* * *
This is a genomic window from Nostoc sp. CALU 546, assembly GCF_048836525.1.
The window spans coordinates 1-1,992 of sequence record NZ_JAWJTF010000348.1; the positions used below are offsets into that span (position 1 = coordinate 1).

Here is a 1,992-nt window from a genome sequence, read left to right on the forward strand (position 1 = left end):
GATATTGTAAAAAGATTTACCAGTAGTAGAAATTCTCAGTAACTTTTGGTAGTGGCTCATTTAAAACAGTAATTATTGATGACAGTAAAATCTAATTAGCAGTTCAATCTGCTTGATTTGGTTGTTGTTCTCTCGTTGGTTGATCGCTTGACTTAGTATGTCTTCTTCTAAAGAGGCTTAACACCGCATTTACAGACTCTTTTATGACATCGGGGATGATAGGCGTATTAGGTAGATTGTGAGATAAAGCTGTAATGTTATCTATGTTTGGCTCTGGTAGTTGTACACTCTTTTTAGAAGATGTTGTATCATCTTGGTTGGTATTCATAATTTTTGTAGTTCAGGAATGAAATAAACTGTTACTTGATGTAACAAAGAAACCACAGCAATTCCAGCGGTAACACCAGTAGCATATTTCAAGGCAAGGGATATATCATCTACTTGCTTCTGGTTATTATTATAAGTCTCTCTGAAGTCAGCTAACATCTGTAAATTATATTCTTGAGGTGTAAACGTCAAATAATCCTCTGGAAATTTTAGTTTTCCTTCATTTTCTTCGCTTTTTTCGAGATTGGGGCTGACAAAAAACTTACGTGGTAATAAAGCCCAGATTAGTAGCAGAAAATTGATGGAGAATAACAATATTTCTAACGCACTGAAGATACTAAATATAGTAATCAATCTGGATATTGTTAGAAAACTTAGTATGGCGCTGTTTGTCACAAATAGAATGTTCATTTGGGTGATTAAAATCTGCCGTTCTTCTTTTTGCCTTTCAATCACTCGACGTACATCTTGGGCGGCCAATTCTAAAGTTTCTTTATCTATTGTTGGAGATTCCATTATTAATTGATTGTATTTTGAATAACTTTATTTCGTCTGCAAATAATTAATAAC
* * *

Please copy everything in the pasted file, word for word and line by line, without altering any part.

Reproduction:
This is a genomic window from Nostoc sp. CALU 546, assembly GCF_048836525.1.
The window spans coordinates 1-1,992 of sequence record NZ_JAWJTF010000348.1; the positions used below are offsets into that span (position 1 = coordinate 1).

Here is a 1,992-nt window from a genome sequence, read left to right on the forward strand (position 1 = left end):
GATATTGTAAAAAGATTTACCAGTAGTAGAAATTCTCAGTAACTTTTGGTAGTGGCTCATTTAAAACAGTAATTATTGATGACAGTAAAATCTAATTAGCAGTTCAATCTGCTTGATTTGGTTGTTGTTCTCTCGTTGGTTGATCGCTTGACTTAGTATGTCTTCTTCTAAAGAGGCTTAACACCGCATTTACAGACTCTTTTATGACATCGGGGATGATAGGCGTATTAGGTAGATTGTGAGATAAAGCTGTAATGTTATCTATGTTTGGCTCTGGTAGTTGTACACTCTTTTTAGAAGATGTTGTATCATCTTGGTTGGTATTCATAATTTTTGTAGTTCAGGAATGAAATAAACTGTTACTTGATGTAACAAAGAAACCACAGCAATTCCAGCGGTAACACCAGTAGCATATTTCAAGGCAAGGGATATATCATCTACTTGCTTCTGGTTATTATTATAAGTCTCTCTGAAGTCAGCTAACATCTGTAAATTATATTCTTGAGGTGTAAACGTCAAATAATCCTCTGGAAATTTTAGTTTTCCTTCATTTTCTTCGCTTTTTTCGAGATTGGGGCTGACAAAAAACTTACGTGGTAATAAAGCCCAGATTAGTAGCAGAAAATTGATGGAGAATAACAATATTTCTAACGCACTGAAGATACTAAATATAGTAATCAATCTGGATATTGTTAGAAAACTTAGTATGGCGCTGTTTGTCACAAATAGAATGTTCATTTGGGTGATTAAAATCTGCCGTTCTTCTTTTTGCCTTTCAATCACTCGACGTACATCTTGGGCGGCCAATTCTAAAGTTTCTTTATCTATTGTTGGAGATTCCATTATTAATTGATTGTATTTTGAATAACTTTATTTCGTCTGCAAATAATTAATAAC